Patients undergoing cardiac surgery may have postoperative functional impairment significantly compromising their recovery capacity and level of autonomy and generally leading to pulmonary dysfunction and to reduced tolerance to exercise related to sternotomy, to cardiopulmonary bypass and reduced physical activity [6, 9, 22]. Training programs based on respiratory and musculoskeletal physiotherapy thus become the cornerstone for a better postoperative recovery. Although the benefits of post-surgical rehabilitation are well documented, less is known about the role that a preoperative rehabilitation protocol may have on the postoperative outcome of patients undergoing cardiac surgery.

The main aim of our study was therefore to investigate how a preoperative training protocol based on the increase of respiratory capacity, muscle strength and exercise tolerance could reduce the expected functional decrease observed in patients undergoing cardiac surgery [2326]. By comparing the three groups examined, it was possible to highlight better physical and respiratory conditions in patients of the two groups treated preoperatively in comparison with the control group, either before cardiac surgery, or in the postoperative period in terms of the distance walked at the 6MWT and value of the PEF (Tables II, III, Figs. 1, 2). In particular, as compared with group C, in group A and B patients the distance traveled in meters was about 30–40% longer and the PEF value was greater than 50%. Moreover, in the postoperative period the patients subjected to the respiratory and motor physiotherapy protocol showed a minor reduced tolerance to exercise and better PEF values in comparison to those observed in group C (Figs. 1, 2). Similarly, the reduction in PaO2 and SaO2 values observed after surgery in comparison with the preoperative period was not statistically significant in the two groups of treated patients, while in the control group it was reduced with statistical significance (Table IV, Figs. 3, 4). As also reported in other studies [27]. We observed a low rate of postoperative pulmonary complications in the treated groups of patients in comparison with the control group, although this difference did not reach statistical significance.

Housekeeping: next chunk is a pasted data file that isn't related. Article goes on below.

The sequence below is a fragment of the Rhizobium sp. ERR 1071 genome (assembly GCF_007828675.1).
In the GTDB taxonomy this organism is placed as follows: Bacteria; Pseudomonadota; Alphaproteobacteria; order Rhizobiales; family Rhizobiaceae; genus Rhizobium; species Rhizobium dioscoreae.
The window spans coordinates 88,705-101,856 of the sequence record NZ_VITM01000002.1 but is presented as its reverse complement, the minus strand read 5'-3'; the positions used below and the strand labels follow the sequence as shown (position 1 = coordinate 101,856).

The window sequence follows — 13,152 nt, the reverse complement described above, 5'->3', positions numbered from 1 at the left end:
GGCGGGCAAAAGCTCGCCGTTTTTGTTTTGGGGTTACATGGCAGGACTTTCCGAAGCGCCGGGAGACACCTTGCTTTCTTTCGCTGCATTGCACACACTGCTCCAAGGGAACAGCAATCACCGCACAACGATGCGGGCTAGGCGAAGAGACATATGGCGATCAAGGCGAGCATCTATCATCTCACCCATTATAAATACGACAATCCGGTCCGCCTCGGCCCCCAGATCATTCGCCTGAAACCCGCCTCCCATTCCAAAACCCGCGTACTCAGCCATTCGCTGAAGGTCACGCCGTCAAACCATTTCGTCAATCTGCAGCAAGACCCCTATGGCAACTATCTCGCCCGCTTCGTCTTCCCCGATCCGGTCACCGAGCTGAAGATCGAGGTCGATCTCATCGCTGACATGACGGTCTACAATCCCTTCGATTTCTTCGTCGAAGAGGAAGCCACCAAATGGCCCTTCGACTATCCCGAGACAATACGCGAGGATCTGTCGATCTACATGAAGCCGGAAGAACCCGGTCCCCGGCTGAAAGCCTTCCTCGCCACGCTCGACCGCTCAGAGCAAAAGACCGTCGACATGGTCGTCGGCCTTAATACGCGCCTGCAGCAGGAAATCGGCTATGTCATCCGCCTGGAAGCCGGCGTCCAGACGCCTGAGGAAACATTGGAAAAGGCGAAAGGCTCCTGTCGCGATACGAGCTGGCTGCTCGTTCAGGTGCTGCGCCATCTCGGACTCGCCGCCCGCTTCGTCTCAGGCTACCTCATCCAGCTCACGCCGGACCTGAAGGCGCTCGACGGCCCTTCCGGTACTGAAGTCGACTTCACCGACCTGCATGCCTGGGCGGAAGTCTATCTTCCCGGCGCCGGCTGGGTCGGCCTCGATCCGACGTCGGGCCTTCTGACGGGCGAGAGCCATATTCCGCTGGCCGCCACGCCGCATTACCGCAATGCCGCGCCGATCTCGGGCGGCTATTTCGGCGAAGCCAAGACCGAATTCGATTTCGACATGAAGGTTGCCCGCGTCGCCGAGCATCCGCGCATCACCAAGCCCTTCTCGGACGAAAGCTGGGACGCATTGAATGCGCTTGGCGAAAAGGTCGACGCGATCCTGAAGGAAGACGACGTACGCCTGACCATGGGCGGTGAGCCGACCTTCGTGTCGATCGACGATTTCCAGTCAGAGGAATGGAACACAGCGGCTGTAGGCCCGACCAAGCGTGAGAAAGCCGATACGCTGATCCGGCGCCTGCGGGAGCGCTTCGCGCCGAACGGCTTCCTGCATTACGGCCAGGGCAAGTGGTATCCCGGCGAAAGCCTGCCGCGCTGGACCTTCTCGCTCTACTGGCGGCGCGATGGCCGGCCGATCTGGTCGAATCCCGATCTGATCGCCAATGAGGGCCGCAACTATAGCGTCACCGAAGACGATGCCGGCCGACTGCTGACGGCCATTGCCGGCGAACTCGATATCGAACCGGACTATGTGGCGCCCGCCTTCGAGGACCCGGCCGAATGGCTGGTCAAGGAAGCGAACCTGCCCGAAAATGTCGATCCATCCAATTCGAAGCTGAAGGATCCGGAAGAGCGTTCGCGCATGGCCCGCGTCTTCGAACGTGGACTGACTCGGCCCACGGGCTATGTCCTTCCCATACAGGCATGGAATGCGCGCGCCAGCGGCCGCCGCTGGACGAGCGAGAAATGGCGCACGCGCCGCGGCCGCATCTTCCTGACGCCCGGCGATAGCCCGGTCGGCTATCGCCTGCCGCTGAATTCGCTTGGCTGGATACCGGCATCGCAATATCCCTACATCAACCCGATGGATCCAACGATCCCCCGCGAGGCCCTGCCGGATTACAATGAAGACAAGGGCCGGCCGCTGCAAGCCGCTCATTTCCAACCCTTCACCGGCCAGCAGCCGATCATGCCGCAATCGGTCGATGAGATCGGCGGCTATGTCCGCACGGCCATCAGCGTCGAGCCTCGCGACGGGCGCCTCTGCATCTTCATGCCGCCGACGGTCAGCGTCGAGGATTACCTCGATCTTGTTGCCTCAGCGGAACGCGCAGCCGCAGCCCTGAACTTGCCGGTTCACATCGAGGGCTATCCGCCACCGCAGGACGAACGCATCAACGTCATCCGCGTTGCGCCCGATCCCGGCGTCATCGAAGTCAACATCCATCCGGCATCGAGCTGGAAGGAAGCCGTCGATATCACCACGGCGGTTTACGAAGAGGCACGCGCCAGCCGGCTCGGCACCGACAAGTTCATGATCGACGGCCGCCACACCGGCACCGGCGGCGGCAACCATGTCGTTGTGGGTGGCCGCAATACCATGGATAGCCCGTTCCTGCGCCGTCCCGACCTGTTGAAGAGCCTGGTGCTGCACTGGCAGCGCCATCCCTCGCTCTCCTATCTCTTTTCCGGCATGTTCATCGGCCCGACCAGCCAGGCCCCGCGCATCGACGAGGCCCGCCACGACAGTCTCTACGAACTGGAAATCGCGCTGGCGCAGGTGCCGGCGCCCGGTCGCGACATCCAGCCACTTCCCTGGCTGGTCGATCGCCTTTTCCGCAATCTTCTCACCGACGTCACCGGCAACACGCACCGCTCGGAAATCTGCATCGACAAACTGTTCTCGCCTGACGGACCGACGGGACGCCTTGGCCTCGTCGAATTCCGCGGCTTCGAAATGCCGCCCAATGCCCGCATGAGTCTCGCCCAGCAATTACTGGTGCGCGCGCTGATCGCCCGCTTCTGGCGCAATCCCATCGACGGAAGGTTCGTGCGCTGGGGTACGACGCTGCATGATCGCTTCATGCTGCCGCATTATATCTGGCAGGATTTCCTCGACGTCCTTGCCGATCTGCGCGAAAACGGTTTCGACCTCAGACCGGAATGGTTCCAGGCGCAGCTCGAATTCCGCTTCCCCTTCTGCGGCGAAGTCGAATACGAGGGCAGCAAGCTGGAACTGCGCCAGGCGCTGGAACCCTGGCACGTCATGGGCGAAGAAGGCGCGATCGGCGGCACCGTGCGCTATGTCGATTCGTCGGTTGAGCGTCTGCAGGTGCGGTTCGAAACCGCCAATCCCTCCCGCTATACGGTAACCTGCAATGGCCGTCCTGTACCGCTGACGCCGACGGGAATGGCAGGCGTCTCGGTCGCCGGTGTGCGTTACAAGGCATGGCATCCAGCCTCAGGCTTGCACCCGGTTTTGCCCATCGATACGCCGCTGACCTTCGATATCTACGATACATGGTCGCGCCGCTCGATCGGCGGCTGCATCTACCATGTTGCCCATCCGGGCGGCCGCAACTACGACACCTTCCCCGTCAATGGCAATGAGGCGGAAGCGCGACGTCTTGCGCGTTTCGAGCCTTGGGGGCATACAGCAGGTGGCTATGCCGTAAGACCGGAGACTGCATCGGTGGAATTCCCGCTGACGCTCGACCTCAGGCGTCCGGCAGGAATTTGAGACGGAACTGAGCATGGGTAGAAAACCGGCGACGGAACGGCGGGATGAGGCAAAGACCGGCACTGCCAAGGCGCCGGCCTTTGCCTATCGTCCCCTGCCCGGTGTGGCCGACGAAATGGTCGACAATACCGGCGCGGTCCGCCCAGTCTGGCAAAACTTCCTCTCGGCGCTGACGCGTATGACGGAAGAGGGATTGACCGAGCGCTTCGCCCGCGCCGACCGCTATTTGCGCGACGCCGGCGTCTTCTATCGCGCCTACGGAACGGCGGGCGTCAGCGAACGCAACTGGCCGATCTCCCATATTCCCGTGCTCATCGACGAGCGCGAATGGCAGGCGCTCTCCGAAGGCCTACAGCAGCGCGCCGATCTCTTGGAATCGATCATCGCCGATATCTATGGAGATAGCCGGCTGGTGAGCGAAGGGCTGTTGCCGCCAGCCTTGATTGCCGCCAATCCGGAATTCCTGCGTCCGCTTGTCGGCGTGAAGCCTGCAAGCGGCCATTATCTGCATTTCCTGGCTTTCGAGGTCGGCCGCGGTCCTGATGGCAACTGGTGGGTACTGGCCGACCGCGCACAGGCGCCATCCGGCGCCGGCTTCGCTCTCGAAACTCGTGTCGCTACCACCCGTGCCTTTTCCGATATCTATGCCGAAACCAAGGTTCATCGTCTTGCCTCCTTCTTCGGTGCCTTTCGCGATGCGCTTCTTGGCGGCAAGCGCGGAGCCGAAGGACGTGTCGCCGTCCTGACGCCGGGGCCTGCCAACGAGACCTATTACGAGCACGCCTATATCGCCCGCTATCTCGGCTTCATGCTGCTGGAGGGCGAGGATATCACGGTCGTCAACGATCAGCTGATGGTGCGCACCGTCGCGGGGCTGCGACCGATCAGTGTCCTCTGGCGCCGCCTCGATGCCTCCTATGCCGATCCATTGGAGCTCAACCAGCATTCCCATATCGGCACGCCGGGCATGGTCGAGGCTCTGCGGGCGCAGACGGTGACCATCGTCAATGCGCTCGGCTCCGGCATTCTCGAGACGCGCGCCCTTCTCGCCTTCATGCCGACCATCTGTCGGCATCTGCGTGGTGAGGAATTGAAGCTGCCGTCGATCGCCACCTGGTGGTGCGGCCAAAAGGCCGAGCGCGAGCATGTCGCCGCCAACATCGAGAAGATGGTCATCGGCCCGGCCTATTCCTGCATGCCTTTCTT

Finally, the length of postoperative in-hospital stay observed in group B was reduced in comparison with that of the other two groups, but due to the relatively small sample of the study, it was not possible to identify a statistically significant difference that would enable us to draw relevant conclusions on this clinical aspect.

This study could indicate that the performance of the rehabilitation program before cardiac surgery can be recommended to all patients if possible, in order to make the post-operative period less traumatic, and to facilitate a faster functional recovery.

Limitations of the study

The main limitation of our study is represented by the small sample of analyzed patients, and data obtained can be considered preliminary results of an initial evaluation.

However, this study showed that both integrated respiratory and motor preoperative physiotherapy can yield better results than those observed in the control group, playing an essential role in accelerating the recovery of respiratory and musculoskeletal function, thus ensuring an earlier recovery.


As compared to the control group, substantially better clinical results were found in the groups preoperatively treated with physiotherapeutic protocols immediately before as well as after cardiac surgery. In all three groups, as expected, there was a decrease in the postoperative period of the measured values due to the surgical trauma, but group A and B achieved overall better results in the forced expiratory test, in the control of respiratory values at the blood gas analysis, and in their physical activity.


The authors report no conflict of interest.



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Copyright: © 2019 Polish Society of Cardiothoracic Surgeons (Polskie Towarzystwo KardioTorakochirurgów) and the editors of the Polish Journal of Cardio-Thoracic Surgery (Kardiochirurgia i Torakochirurgia Polska). This is an Open Access article distributed under the terms of the Creative Commons Attribution-NonCommercial-ShareAlike 4.0 International (CC BY-NC-SA 4.0) License (http://creativecommons.org/licenses/by-nc-sa/4.0/), allowing third parties to copy and redistribute the material in any medium or format and to remix, transform, and build upon the material, provided the original work is properly cited and states its license.